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His last visit to Australia yielded glory for his country, and Thomas Pieters is aiming for more success in a very different format at the ISPS Handa World Super 6 Perth.
The Belgian is the tournament favourite at Lake Karrinyup Country Club, arriving in Perth on the back of seven straight top 30 finishes worldwide, and less than three months after lifting the ISPS Handa Melbourne World Cup of Golf trophy alongside countryman Thomas Detry.
“I love Australia. I’ve always had a liking for it, and the golf courses especially. I played the World Cup at The Metropolitan and before that Kingston Heath. A wonderful course as well.”
He may have missed the cut when he last teed it up on the Lake Karrinyup layout in 2014, but the Ryder Cup player has long put those memories behind him and is looking forward to the exciting mix of stroke play and match play that also features in his own event, the Belgian Knockout, which made its debut on the European Tour last season.
“I have good memories about this course, but I just didn’t play well five years ago, and I was nowhere near the same golfer as I think I am today. But I saw the course today and it does bring back some memories. I like that you can be very aggressive here.”
Home favourite and Major winner Geoff Ogilvy is also relishing the format this week, which features 54 holes of traditional stroke play across the first three days followed by six-hole knockout match play in the fourth and final round.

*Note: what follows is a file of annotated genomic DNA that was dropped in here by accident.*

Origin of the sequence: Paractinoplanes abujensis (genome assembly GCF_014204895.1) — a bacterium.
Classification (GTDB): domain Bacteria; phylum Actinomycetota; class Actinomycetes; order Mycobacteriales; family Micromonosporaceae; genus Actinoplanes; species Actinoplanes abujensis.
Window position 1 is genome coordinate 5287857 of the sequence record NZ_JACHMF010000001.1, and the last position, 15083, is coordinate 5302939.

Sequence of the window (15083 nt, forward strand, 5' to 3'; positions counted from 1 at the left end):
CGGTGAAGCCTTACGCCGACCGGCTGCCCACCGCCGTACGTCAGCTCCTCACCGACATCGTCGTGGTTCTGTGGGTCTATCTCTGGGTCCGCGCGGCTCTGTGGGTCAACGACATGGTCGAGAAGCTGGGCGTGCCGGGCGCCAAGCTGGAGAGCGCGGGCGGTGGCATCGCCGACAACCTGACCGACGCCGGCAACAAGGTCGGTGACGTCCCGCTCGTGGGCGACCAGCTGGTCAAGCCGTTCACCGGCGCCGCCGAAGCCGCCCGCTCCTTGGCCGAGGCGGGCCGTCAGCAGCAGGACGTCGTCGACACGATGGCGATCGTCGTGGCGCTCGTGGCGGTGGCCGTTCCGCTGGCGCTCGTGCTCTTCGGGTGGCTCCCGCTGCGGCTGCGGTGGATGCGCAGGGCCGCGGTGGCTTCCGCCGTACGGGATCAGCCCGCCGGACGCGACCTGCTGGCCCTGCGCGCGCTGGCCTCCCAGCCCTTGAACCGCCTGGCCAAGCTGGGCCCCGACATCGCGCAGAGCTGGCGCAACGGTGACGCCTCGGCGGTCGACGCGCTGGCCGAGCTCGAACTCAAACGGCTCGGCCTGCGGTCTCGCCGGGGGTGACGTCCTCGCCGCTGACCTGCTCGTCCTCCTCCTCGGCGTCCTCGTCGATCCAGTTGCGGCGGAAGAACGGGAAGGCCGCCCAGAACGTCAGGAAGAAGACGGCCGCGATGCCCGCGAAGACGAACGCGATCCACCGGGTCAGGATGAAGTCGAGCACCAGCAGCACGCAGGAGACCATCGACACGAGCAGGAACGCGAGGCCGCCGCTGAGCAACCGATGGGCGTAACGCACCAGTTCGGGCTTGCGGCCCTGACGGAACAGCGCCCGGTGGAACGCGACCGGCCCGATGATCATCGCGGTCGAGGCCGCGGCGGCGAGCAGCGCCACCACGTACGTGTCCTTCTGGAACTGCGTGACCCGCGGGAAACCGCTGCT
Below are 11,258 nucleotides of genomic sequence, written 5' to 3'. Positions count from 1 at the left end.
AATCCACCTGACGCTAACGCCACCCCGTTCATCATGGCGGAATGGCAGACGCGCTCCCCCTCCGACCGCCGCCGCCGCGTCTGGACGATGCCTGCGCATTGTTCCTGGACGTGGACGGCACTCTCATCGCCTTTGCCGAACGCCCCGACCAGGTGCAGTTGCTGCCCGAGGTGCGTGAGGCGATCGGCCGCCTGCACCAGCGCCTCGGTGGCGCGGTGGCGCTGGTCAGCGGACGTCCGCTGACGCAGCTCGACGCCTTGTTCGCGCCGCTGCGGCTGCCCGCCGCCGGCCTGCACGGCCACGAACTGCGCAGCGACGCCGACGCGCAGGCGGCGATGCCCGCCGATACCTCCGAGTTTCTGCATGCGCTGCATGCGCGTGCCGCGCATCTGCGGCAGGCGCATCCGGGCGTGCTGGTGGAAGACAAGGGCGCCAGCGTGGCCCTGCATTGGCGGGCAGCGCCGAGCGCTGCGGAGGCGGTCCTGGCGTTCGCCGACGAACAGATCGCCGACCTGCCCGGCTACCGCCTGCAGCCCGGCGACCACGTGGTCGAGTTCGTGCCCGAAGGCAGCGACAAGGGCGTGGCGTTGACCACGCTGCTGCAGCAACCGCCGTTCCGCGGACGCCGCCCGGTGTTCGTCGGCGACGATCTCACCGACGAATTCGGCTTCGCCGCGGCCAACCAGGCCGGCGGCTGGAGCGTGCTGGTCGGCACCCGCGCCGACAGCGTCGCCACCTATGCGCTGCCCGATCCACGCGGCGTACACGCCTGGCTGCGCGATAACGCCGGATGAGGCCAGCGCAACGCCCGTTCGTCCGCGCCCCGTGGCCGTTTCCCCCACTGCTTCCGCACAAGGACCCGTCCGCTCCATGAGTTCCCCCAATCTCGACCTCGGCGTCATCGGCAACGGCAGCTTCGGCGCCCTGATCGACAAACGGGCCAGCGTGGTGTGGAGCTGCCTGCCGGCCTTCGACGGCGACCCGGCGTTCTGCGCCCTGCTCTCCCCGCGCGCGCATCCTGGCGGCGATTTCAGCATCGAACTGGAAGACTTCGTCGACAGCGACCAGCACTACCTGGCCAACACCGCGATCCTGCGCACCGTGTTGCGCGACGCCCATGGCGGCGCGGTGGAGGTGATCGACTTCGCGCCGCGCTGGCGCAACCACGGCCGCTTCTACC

“I think there’s plenty of room in golf for different stuff than 72-hole stroke play. I haven’t felt what it’s like here, the format and how it unfolds, but the guys who have played it have loved it, think it’s a really cool, exciting thing.
“Pure match play tournaments don’t seem to work commercially because half the field’s gone every day. But this is kind of that happy medium. The traditionalists are happy because we’re playing stroke play for three days, and the 2020 crowd is happy because we’re playing the six-hole match play.
The 2006 U.S. Open champion has recently returned to his homeland after 20 years in the United States and he is looking forward to spending time with some of the young Australian players in the field this week, including 23-year-old Lucas Herbert, who made his mark on the European Tour last season after finishing in third place in this event.
“Lucas (Herbert) is doing a pretty good job. He’s one of the young Australians who I think is doing it right, going through Europe first, learning the craft of the game. One of the things I would love to do when I’m at home is just play golf with all these guys, play with an ulterior motive that will help me get better too, I think.
“If they can learn anything from me either just by watching or any advice they ask or anything like that, that would be great. It’s a nice thing if each generation can kind of keep helping the generation before.”